Bard News & Events

Press Release

THREE BARD PROFESSORS AWARDED 2002 GUGGENHEIM FOUNDATION FELLOWSHIPS Fellowships awarded to composer Richard Teitelbaum and photographers Mitch Epstein and Tanya Marcuse

Emily Darrow

ANNANDALE-ON-HUDSON, N.Y.-Three Bard College faculty members-photographers Mitch Epstein and Tanya Marcuse, and composer Richard Teitelbaum-have been awarded fellowships by the John Simon Guggenheim Memorial Foundation. They will join a number of other Bard faculty members who are past fellows of the Foundation, including Peggy Ahwesh, JoAnne Akalaitis, James Chace, Alan Cote, Richard H. Davis, Larry Fink, Kenji Fujita, Peter Hutton, Elizabeth Kendall, Joel Kovel, Ann Lauterbach, Hsi-Huey Liang, Norman Manea, Jacob Neusner, Judy Pfaff, Yvonne Ranier, James Romm, Carolee Schneeman, Stephen Shore, Amy Sillman, Mona Simpson, Ed Smith, Joan Tower, and William Tucker.

This is the 78th year of the annual U. S. and Canadian competition for fellowships, whose winners this year include 184 artists, scholars, and scientists selected from 2,845 applicants for awards totaling $6,750,000. Decisions are based on recommendations from hundreds of expert advisers and are approved by the Foundation's Board of Trustees.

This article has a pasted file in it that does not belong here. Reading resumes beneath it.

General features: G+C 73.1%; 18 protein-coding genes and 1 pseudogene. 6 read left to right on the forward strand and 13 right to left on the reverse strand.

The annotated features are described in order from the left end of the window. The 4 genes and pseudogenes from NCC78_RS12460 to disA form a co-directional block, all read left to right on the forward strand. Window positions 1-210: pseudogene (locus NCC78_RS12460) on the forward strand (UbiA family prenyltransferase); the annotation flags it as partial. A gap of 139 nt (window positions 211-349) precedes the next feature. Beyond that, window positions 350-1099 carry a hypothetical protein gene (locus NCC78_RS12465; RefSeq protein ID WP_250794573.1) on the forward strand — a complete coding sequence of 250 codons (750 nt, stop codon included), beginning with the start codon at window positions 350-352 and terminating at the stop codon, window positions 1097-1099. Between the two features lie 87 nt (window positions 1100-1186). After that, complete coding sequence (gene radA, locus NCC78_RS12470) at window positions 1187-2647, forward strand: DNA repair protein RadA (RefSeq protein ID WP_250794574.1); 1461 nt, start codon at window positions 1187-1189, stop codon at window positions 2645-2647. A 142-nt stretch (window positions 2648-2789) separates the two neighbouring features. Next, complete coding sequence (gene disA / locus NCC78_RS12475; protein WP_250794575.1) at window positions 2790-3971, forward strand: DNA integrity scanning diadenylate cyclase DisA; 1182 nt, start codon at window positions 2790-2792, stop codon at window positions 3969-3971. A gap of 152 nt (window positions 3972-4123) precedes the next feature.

Tanya Marcuse, a member of the faculty at Simon's Rock College of Bard and Bard College, received her fellowship to photograph historical underclothes and armor in the United States, England, and France; she plans to make the project into a book. Mitch Epstein, an associate professor of photography at Bard, received his fellowship for work on Family Business, a film and photographic project about his father and the demise of the family furniture store. Richard Teitelbaum, professor of music at Bard, received his fellowship for an opera based on a historical story dealing with issues of Jewish-Muslim identity, apropos (he says) of the "current and apparently eternal crisis." He plans to travel to Turkey, Greece, and Jerusalem to research the subject.